Just last week the story broke that Google’s social media product, Google Plus, had been hacked. What was so scandalous was that Google had not immediately alerted users to the breach. Instead, it waited for the announcement that it would be shutting down the ailing social media platform before revealing that some half a million profiles were compromised.
Big companies can cope with breaches like this, especially when they are planning to ditch the affected products. But entrepreneurs don’t have the luxury of sitting on billions of dollars in cash to soak up any fallout. No – they have to mop up the mess with their own blood, sweat and tears.
Cybersecurity threats to startups are particularly deadly. They can derail operations and prevent nascent businesses from delivering on critical projects. In other words, security issues can mean the difference between the life and death of the company.
Companies are vulnerable to the actions of their employees. A study by KPMG, the financial audit firm, of more than 4500 CIOs found that the biggest challenge facing entrepreneurs wasn’t the action of some hooded hacker in a bedroom in Paris, but the activities of their workforce.
Employees, they found, were many more times more likely to be the cause of security breaches than external malicious actors, especially in cash-rich industries. The study revealed that attacks were most likely in the healthcare, manufacturing and IT industries because of their financial assets. Thanks to high levels of security clearance, employees were much more likely to embezzle funds, attack the network, or steal sensitive company data and sell it on for a profit.
So what can entrepreneurs do to prevent their computing from becoming the reason their business fails?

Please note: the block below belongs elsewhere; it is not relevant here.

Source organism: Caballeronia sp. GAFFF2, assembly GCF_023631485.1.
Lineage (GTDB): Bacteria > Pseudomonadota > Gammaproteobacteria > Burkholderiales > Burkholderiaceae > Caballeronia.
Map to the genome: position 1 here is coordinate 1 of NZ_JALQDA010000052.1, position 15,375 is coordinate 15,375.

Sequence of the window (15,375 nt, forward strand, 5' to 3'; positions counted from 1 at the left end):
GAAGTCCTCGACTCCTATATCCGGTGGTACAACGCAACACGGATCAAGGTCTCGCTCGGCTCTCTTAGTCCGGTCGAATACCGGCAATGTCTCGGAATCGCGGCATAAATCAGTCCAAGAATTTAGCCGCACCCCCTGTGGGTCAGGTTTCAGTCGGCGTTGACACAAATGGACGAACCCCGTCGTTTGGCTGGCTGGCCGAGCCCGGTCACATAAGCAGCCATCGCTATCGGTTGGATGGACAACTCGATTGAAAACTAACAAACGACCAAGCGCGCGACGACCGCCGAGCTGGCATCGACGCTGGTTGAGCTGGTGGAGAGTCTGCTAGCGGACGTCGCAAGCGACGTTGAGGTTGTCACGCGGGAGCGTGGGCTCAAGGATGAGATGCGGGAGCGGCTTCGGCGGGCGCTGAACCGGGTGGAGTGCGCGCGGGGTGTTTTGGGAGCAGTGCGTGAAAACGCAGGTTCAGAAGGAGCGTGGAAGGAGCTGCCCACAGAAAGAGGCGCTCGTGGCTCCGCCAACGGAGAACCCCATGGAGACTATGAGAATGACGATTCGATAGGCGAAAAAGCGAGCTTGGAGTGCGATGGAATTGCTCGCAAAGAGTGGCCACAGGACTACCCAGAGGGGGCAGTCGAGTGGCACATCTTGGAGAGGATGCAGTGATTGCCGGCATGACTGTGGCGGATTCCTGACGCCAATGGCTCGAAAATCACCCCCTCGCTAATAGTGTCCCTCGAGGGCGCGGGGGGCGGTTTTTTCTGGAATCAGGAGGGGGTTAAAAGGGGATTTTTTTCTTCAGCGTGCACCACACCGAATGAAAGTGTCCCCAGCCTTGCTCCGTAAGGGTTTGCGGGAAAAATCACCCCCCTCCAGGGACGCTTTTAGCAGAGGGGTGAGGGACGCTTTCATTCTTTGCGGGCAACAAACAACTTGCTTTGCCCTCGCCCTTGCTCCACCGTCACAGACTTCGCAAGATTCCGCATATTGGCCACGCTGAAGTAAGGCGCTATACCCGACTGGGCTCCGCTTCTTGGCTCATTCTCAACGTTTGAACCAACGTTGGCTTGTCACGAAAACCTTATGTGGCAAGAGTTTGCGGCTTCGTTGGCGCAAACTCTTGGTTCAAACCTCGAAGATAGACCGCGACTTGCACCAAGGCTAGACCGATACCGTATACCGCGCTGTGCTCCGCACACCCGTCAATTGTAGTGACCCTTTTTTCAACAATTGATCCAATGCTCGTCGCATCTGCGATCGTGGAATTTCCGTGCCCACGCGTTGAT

- Restrict Access On An Individual Level. There’s no reason why every employee should have access to every file your company owns. Sales executives do not need to access the company’s accounts, for instance. But despite this obvious point, many entrepreneurs trust their employees not to work against the interests of the company, and as a result, they avoid spending the time to partition access. Cheap VPS solutions make it easier to restrict access at the user-level. Through the cloud, each user gets an identity and then can only access the files they need to do their work.
- Conduct Background Check On Employees. If you’re thinking about hiring somebody who will have access to your company’s sensitive information, it’s a good idea to do a little digging into their past. Find out where they have worked in the past and whether they have been accused of behaving maliciously. Remember to screen outside consultants as well as new full-time employees.
- Train Employees Periodically. Employees can derail your business, even if they are not behaving maliciously. For instance, poor security practices could leave your business vulnerable to outside attack, even if your staff is honest and hardworking.
This is why many entrepreneurs provide some training on how to avoid the most common cybersecurity threats, such as phishing and ransomware attacks. Keep your employees up to date on these issues, and you’ll be rewarded in time.
Note: this post contains contributed content.